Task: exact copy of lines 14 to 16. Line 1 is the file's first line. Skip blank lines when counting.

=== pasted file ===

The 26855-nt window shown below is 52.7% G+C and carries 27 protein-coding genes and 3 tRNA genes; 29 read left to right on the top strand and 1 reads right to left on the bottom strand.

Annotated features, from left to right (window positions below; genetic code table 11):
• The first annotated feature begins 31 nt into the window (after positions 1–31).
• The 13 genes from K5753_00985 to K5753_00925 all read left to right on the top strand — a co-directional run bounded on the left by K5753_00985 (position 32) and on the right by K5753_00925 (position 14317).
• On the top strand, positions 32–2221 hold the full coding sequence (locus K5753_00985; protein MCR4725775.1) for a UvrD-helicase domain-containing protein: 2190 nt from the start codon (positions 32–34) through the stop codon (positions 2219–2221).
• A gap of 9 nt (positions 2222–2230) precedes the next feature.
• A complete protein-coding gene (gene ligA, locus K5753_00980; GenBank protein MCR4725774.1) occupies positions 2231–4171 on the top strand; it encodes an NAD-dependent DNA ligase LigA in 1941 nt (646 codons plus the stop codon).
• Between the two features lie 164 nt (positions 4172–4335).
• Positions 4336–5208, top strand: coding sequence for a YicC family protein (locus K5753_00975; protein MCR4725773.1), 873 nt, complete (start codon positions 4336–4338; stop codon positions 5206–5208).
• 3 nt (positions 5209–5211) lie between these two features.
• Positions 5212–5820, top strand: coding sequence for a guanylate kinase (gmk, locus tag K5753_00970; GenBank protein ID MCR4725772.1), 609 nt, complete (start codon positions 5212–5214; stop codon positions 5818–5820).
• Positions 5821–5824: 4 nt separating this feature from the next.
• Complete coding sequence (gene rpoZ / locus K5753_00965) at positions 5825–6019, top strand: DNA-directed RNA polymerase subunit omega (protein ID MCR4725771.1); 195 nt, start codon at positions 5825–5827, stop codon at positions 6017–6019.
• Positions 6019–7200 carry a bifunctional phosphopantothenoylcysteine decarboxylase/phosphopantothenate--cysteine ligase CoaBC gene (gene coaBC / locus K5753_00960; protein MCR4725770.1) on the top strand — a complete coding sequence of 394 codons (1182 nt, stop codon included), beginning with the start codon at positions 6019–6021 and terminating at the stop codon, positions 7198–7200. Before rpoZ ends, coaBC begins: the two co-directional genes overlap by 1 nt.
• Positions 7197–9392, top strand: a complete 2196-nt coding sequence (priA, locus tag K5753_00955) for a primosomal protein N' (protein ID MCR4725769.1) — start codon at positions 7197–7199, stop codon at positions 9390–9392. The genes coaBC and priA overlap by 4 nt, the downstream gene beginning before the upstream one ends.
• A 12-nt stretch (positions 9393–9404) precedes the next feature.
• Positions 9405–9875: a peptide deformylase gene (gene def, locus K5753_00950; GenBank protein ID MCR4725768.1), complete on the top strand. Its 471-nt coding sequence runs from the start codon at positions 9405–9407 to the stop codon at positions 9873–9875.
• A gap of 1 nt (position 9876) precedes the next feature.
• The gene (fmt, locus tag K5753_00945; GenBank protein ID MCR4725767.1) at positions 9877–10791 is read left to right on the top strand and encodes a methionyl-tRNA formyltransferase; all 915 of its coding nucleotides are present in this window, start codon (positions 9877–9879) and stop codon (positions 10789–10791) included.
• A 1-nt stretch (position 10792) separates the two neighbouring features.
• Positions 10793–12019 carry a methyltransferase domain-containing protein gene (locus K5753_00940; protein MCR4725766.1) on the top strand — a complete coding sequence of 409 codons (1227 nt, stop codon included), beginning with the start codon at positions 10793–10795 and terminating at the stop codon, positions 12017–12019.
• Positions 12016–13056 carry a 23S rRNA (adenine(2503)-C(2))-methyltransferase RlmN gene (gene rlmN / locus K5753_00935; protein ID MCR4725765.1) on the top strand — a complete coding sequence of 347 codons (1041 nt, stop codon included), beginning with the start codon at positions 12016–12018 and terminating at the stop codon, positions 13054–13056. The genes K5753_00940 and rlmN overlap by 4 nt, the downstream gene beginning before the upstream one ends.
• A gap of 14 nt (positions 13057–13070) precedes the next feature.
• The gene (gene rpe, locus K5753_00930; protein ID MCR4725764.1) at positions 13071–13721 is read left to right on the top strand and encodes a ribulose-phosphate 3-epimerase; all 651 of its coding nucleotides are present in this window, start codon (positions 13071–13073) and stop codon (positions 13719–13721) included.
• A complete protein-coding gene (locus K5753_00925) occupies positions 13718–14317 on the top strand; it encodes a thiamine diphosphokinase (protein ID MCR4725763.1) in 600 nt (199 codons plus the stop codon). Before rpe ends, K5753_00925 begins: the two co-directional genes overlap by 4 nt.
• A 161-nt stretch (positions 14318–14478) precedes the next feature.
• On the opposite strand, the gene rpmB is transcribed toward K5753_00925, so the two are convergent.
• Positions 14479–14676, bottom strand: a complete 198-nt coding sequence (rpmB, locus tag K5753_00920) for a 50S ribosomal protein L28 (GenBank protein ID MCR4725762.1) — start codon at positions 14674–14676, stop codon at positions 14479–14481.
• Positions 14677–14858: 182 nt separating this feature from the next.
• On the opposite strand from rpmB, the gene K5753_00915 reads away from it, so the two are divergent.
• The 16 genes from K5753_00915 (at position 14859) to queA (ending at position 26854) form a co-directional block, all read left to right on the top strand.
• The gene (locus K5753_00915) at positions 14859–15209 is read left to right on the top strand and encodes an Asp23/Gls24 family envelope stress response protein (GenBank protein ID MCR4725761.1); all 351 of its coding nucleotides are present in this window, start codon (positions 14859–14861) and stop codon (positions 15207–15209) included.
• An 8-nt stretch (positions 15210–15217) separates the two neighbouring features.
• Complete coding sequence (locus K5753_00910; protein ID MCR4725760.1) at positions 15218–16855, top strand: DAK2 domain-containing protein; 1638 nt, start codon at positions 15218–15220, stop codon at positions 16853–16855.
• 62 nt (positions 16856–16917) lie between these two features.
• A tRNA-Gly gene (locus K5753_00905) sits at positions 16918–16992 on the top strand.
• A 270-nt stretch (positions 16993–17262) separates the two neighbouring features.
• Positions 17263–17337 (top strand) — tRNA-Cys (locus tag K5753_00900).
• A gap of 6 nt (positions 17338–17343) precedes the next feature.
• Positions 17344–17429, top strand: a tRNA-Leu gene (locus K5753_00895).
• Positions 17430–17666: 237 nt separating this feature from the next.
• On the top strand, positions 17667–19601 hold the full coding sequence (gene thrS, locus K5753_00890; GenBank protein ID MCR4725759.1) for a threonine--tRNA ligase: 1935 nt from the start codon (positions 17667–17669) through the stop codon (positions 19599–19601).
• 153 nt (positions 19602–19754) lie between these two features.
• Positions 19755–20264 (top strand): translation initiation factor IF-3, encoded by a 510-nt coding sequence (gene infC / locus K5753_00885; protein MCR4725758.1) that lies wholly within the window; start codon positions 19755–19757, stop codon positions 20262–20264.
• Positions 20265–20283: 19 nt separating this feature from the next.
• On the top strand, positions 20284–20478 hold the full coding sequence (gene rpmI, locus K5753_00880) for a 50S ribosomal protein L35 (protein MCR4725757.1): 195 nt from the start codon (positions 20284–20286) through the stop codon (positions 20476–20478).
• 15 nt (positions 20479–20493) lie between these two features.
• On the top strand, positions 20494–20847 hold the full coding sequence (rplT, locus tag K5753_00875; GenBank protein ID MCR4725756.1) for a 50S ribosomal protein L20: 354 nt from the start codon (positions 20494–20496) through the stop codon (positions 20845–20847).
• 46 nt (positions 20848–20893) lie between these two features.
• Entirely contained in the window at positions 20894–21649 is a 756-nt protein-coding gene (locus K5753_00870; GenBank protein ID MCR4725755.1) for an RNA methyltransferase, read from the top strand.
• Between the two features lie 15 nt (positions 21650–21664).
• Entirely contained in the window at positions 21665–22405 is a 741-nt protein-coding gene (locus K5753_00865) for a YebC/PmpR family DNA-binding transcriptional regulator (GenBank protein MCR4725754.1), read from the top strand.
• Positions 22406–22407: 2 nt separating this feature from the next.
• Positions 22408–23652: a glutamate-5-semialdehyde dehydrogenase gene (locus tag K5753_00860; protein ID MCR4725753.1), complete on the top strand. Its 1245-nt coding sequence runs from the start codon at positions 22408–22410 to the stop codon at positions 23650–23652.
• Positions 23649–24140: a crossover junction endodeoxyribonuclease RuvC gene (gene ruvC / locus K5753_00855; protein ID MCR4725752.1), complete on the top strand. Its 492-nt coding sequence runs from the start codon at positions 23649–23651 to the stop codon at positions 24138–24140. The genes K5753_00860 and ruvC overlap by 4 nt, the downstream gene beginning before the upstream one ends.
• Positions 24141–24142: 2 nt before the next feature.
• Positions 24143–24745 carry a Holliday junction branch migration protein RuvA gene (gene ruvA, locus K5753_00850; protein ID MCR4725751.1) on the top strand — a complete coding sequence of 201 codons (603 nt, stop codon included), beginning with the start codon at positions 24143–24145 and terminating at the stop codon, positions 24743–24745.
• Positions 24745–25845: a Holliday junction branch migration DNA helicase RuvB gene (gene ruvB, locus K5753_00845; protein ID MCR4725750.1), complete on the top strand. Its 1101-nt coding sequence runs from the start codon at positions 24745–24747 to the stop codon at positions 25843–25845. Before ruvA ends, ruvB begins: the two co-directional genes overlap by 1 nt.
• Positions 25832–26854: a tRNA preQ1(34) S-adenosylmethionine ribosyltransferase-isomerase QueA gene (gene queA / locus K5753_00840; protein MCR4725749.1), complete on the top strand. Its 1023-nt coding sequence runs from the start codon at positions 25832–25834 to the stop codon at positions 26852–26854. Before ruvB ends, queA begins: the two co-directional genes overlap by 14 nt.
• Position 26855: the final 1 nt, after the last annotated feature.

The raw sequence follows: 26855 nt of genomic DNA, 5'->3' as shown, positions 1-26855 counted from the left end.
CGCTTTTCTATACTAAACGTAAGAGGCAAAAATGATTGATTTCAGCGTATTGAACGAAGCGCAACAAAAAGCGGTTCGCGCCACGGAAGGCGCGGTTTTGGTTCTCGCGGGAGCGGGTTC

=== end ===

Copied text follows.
• Positions 6019–7200 carry a bifunctional phosphopantothenoylcysteine decarboxylase/phosphopantothenate--cysteine ligase CoaBC gene (gene coaBC / locus K5753_00960; protein MCR4725770.1) on the top strand — a complete coding sequence of 394 codons (1182 nt, stop codon included), beginning with the start codon at positions 6019–6021 and terminating at the stop codon, positions 7198–7200. Before rpoZ ends, coaBC begins: the two co-directional genes overlap by 1 nt.
• Positions 7197–9392, top strand: a complete 2196-nt coding sequence (priA, locus tag K5753_00955) for a primosomal protein N' (protein ID MCR4725769.1) — start codon at positions 7197–7199, stop codon at positions 9390–9392. The genes coaBC and priA overlap by 4 nt, the downstream gene beginning before the upstream one ends.
• A 12-nt stretch (positions 9393–9404) precedes the next feature.